Meet The U.S. Paralympic Women’s Track And Field Team For Tokyo
by Stuart Lieberman
Tatyana McFadden poses for a portrait during the Team USA Tokyo 2020 Olympics shoot on Nov. 19, 2019 in West Hollywood, Calif.
Historically, Team USA has impressed across all classifications in track and field at the Paralympic Games, and this year in Tokyo it is expected to be no different. U.S. Paralympics Track and Field announced on Thursday the 26 women who will represent Team USA this summer, following their top performances at the U.S. Paralympic Team Trials in Minneapolis.
The roster will be headlined by five Paralympic champions — Breanna Clark, Cheri Madsen, Tatyana McFadden, Amanda McGrory and Deja Young — in addition to rising star sprinters Femita Ayanbeku, Brittni Mason and Alexa Halko.
McFadden is a 17-time Paralympic medalist and the winner of 22 World Marathon Majors, aiming to compete in five wheelchair racing events in Tokyo. Her story from a Russian orphanage to Paralympic prodigy has been told time and time again, as she has been competing at the Games since she made her debut at 15 in 2004.
“I have a really busy full schedule ahead, so I’m going to take it event by event,” McFadden said. “I really hope with the increased broadcast coverage and media attention people will be tuning in to watch the athletes in Tokyo. It’s really great preparation in the lead-up to L.A. hosting the Paralympic Games in 2028, too, so people can get to know the Paralympic athletes.”
McFadden will be joined by two fellow veteran athletes at the start line in the T54 class in eight-time Paralympic medalist Madsen and seven-time Paralympic medalist McGrory. Washington state natives Susannah Scaroni, now a three-time Paralympian after winning the 1,500 and 5,000 at trials, and up-and-coming 18-year-old Hannah Dederick, who beat Madsen by one-hundredth of a second in the 100 at trials, will also be in Tokyo to challenge her. McFadden, Scaroni and McGrory are all products of the University of Illinois wheelchair racing program, which Dederick will be entering in the fall after she competes in Tokyo.
Beatriz Hatz reacts after winning the Women's 200 Meter Dash T44/64 Ambulatory final during the 2021 U.S. Paralympic Trials at Breck High School on June 19, 2021 in Minneapolis, Minn.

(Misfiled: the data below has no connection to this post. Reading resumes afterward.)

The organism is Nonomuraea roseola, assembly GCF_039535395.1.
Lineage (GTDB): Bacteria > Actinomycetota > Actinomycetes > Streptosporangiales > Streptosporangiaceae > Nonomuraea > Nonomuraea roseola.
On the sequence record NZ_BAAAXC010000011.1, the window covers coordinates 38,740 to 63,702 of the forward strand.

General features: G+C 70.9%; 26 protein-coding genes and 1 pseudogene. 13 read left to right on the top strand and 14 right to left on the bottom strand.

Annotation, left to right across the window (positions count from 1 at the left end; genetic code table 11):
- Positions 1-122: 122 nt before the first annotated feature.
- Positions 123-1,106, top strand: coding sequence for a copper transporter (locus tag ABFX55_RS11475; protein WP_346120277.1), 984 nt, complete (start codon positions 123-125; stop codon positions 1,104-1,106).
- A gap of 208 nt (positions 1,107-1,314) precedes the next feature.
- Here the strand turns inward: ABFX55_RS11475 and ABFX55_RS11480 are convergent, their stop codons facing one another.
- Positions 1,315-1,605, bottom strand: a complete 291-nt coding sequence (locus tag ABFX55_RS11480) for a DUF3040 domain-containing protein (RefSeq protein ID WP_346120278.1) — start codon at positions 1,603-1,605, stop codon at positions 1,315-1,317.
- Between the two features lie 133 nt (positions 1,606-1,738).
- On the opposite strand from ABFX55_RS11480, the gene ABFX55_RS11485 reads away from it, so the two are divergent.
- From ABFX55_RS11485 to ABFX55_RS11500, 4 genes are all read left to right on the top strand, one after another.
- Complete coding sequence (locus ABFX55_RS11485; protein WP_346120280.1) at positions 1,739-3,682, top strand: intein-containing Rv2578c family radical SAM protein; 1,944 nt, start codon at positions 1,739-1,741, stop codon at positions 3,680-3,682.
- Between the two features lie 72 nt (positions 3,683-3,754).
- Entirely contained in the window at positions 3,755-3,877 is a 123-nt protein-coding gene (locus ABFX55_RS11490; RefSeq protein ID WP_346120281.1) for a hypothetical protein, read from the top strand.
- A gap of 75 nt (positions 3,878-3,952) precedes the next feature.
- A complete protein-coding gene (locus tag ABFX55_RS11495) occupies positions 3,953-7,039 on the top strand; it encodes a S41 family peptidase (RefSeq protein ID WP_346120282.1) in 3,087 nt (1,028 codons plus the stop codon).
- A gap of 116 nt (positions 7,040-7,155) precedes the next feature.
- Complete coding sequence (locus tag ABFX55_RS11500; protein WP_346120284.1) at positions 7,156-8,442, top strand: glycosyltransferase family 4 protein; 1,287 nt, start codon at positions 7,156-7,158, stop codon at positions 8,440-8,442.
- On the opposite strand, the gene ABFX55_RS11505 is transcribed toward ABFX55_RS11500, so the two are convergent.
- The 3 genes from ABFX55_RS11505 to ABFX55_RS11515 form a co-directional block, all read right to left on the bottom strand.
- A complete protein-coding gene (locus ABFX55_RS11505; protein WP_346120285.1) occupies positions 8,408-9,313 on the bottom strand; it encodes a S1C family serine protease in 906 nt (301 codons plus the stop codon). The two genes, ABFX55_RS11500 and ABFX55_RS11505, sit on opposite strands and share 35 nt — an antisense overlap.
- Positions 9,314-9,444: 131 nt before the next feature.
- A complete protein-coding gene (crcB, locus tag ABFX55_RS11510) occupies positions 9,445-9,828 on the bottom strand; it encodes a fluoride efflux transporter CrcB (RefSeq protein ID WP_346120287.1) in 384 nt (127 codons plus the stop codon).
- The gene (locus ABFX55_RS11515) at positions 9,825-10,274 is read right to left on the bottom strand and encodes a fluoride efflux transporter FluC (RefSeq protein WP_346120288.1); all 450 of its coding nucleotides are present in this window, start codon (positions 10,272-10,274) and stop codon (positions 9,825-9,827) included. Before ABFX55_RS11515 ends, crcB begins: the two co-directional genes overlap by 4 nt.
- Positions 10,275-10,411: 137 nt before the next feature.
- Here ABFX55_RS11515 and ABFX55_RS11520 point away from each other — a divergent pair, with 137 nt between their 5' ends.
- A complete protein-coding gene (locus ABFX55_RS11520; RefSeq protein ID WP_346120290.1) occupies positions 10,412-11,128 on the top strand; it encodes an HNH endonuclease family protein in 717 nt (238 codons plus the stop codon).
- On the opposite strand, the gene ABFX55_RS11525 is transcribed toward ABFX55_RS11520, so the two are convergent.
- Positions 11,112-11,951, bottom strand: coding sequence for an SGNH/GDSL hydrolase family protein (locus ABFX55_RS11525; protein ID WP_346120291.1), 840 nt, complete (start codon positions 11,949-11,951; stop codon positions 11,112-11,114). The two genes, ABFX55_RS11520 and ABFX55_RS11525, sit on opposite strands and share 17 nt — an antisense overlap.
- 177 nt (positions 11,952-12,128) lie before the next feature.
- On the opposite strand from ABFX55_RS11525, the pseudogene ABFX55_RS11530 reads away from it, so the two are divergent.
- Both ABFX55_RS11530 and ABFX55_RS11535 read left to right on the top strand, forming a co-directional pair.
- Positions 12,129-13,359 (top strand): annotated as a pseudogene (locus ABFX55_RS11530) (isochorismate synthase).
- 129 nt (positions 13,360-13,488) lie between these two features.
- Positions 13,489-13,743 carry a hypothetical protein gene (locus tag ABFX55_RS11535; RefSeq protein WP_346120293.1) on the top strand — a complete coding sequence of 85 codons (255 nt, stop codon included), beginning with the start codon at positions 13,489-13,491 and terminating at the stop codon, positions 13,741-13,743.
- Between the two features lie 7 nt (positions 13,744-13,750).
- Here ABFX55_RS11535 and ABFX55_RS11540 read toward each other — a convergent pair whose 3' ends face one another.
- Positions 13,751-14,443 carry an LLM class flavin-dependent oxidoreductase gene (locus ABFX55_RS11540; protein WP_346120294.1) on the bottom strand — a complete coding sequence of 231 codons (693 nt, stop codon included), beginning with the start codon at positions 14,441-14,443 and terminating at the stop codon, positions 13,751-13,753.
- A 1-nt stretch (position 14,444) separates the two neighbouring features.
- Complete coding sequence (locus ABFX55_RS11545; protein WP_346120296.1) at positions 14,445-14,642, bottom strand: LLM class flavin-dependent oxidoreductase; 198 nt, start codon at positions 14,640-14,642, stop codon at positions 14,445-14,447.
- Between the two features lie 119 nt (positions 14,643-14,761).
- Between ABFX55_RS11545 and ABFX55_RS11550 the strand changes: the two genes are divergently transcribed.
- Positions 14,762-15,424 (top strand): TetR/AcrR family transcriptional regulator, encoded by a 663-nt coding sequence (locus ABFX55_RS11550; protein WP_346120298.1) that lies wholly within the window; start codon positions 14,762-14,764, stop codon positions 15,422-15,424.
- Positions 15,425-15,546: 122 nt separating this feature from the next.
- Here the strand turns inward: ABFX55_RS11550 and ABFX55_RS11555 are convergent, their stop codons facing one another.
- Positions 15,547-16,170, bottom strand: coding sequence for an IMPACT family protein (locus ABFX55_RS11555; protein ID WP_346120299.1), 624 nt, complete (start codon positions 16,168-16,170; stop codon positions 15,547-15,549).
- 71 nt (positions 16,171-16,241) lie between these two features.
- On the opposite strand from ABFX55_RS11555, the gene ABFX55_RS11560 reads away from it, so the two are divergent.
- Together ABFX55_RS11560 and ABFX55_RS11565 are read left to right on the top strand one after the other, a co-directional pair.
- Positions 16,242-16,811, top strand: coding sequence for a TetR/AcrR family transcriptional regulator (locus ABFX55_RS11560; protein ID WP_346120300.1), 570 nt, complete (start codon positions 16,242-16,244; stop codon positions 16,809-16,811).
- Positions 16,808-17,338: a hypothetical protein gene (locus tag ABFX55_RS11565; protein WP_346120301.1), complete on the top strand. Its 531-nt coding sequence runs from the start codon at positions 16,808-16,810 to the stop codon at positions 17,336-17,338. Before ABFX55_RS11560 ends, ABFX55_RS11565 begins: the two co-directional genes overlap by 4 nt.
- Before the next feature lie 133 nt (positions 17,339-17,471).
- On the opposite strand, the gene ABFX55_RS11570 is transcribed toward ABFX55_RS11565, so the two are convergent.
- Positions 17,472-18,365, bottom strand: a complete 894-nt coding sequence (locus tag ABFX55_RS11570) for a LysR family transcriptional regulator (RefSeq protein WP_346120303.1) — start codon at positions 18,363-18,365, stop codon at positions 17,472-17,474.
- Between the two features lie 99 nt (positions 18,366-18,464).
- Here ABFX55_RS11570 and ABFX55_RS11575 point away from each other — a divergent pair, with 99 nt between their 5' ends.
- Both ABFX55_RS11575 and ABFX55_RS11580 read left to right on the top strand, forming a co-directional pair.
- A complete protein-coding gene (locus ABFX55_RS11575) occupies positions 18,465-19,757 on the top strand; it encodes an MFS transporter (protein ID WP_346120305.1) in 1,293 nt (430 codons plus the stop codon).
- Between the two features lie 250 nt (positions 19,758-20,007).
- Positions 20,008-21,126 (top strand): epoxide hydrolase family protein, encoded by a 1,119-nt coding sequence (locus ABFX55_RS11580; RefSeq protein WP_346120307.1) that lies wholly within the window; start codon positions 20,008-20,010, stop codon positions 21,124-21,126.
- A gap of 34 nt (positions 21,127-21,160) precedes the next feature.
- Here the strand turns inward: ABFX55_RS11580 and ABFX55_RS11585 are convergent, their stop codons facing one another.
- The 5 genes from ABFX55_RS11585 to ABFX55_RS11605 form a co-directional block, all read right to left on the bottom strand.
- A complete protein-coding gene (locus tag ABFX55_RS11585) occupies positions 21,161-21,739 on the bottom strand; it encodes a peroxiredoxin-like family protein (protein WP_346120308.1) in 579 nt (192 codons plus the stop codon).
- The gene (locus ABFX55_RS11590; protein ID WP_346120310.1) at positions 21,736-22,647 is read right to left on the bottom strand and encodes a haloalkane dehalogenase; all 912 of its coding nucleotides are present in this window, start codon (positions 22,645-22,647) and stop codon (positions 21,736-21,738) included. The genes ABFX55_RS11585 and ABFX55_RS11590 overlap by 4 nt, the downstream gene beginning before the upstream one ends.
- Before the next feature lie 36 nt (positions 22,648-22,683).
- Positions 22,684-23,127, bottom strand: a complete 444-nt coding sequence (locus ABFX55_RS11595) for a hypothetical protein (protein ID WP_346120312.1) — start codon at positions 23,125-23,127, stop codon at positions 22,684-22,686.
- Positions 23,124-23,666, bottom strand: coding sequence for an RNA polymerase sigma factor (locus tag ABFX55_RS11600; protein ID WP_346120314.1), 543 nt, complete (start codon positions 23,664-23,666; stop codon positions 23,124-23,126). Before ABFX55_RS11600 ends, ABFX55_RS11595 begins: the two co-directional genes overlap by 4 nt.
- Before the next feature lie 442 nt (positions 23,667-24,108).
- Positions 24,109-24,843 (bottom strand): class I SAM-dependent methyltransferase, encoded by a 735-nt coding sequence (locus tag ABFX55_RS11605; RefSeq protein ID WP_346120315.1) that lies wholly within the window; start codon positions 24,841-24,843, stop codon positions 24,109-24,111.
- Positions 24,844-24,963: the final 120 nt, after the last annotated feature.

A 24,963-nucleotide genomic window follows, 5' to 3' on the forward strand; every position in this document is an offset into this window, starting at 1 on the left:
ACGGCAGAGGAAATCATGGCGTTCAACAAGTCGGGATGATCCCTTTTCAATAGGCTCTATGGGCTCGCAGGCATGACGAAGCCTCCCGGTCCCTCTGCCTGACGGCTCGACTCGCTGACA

Paralympic champion Young and world-record holder Mason both cracked the squad and are expected to produce a fierce rivalry in the T47 sprints. Young won both the 100 and 200 at the last Paralympic Games in Rio, but Mason, a quick riser in the sport, took both event titles at trials.
“Deja and I always push each other to the finish line,” Mason said. “It’s amazing to see that we are now getting that same level playing field that the Olympics are getting and I’m really glad I’m a part of this growth leading into Tokyo.”
Team USA will be stacked in the T64 sprints, starting with Boston’s Ayanbeku who at trials broke four-time Paralympian April Holmes’ 15-year-old American record, clocking 12.84, only two-tenths shy of the world record. Then there’s Beatriz Hatz and Sydney Barta who will both be making their Paralympic debuts. Hatz, the 2018 U.S. Paralympics Track & Field High School Female Athlete of the Year has two junior world titles to her name and won the 200 in Minneapolis. Barta was a two-time gold medalist at the 2019 World Para Athletics Junior Championships.
Los Angeles native Clark was the first U.S. woman with an intellectual disability to win a Paralympic medal when she handily took gold in the 400 in Rio, and Halko won three Paralympic medals there when she was the youngest member of the team at 16.
Cassie Mitchell throws in the Women's Club Throw T51 Wheelchair final during the 2021 U.S. Paralympic Trials at Breck High School on June 17, 2021 in Minneapolis, Minn.
Elsewhere on the track in Tokyo will be visually impaired sprinter Kym Crosby, a six-time world championship medalist and Paralympic bronze medalist looking to improve her performances in Rio, and amputee Noelle Lambert, a former collegiate lacrosse player who just started Para track and field in 2017.
A trio of names highlight the field athletes: world championship long jump silver medalist Jaleen Roberts, discus thrower Jessica Heims and two-time Paralympic medalist thrower Cassie Mitchell.
The remainder of the roster includes Danielle Aravich, Elizabeth Corso, Jenna Fesemyer, Eva Houston, Erin Kerkhoff, Kelsey LeFevour, Chelsea McClammer, Taylor Talbot and Taleah Williams.
Stuart Lieberman has covered Paralympic sports for 10 years, including for the International Paralympic Committee at the London 2012, Sochi 2014 and PyeongChang 2018 Games. He is a freelance contributor to TeamUSA.org on behalf of Red Line Editorial, Inc.